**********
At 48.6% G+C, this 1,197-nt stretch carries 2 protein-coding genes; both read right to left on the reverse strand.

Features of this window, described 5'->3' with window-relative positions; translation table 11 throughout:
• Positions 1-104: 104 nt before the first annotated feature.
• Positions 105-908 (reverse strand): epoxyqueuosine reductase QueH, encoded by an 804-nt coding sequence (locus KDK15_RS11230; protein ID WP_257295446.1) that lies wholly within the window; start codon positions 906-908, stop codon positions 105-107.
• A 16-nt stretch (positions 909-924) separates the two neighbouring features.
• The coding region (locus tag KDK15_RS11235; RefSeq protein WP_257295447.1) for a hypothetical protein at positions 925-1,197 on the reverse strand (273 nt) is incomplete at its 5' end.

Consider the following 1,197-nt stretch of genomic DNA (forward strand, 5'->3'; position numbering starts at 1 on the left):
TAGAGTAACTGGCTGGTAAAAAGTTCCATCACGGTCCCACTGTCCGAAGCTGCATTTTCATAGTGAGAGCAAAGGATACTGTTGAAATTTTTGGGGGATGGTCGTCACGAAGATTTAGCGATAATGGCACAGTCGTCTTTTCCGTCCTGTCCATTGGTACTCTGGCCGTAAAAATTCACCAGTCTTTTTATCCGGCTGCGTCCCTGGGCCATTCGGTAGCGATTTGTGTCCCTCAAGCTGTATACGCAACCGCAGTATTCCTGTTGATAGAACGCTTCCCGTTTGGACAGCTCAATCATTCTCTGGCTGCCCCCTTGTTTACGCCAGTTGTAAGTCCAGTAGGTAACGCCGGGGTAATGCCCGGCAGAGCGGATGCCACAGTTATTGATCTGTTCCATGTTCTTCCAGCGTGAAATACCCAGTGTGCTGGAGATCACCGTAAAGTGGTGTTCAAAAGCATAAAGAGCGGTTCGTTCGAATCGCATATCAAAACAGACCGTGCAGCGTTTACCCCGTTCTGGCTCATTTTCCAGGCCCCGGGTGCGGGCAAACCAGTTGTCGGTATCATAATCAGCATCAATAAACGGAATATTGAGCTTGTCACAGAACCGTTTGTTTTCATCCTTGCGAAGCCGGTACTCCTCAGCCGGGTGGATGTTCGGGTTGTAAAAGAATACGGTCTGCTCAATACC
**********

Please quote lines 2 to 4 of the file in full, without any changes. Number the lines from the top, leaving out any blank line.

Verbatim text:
Features of this window, described 5'->3' with window-relative positions; translation table 11 throughout:
• Positions 1-104: 104 nt before the first annotated feature.
• Positions 105-908 (reverse strand): epoxyqueuosine reductase QueH, encoded by an 804-nt coding sequence (locus KDK15_RS11230; protein ID WP_257295446.1) that lies wholly within the window; start codon positions 906-908, stop codon positions 105-107.